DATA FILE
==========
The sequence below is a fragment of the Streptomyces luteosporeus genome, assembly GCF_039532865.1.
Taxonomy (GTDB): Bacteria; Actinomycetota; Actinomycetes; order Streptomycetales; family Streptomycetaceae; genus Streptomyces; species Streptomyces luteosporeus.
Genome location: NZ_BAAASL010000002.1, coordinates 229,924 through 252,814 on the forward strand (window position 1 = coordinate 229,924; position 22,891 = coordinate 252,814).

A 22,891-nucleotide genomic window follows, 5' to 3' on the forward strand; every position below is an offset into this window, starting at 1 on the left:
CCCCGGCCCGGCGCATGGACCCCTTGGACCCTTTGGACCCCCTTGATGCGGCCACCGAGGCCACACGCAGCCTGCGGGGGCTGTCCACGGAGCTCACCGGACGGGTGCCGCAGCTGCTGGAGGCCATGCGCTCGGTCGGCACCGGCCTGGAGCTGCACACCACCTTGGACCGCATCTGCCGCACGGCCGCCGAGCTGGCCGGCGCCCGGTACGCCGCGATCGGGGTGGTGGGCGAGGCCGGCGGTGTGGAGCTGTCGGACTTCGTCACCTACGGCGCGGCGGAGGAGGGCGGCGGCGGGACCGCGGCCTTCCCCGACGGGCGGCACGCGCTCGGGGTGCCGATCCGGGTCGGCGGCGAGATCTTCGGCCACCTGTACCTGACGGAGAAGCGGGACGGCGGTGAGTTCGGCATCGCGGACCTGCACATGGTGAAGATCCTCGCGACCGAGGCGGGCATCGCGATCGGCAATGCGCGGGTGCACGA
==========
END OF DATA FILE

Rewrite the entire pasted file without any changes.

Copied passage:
The sequence below is a fragment of the Streptomyces luteosporeus genome, assembly GCF_039532865.1.
Taxonomy (GTDB): Bacteria; Actinomycetota; Actinomycetes; order Streptomycetales; family Streptomycetaceae; genus Streptomyces; species Streptomyces luteosporeus.
Genome location: NZ_BAAASL010000002.1, coordinates 229,924 through 252,814 on the forward strand (window position 1 = coordinate 229,924; position 22,891 = coordinate 252,814).

A 22,891-nucleotide genomic window follows, 5' to 3' on the forward strand; every position below is an offset into this window, starting at 1 on the left:
CCCCGGCCCGGCGCATGGACCCCTTGGACCCTTTGGACCCCCTTGATGCGGCCACCGAGGCCACACGCAGCCTGCGGGGGCTGTCCACGGAGCTCACCGGACGGGTGCCGCAGCTGCTGGAGGCCATGCGCTCGGTCGGCACCGGCCTGGAGCTGCACACCACCTTGGACCGCATCTGCCGCACGGCCGCCGAGCTGGCCGGCGCCCGGTACGCCGCGATCGGGGTGGTGGGCGAGGCCGGCGGTGTGGAGCTGTCGGACTTCGTCACCTACGGCGCGGCGGAGGAGGGCGGCGGCGGGACCGCGGCCTTCCCCGACGGGCGGCACGCGCTCGGGGTGCCGATCCGGGTCGGCGGCGAGATCTTCGGCCACCTGTACCTGACGGAGAAGCGGGACGGCGGTGAGTTCGGCATCGCGGACCTGCACATGGTGAAGATCCTCGCGACCGAGGCGGGCATCGCGATCGGCAATGCGCGGGTGCACGA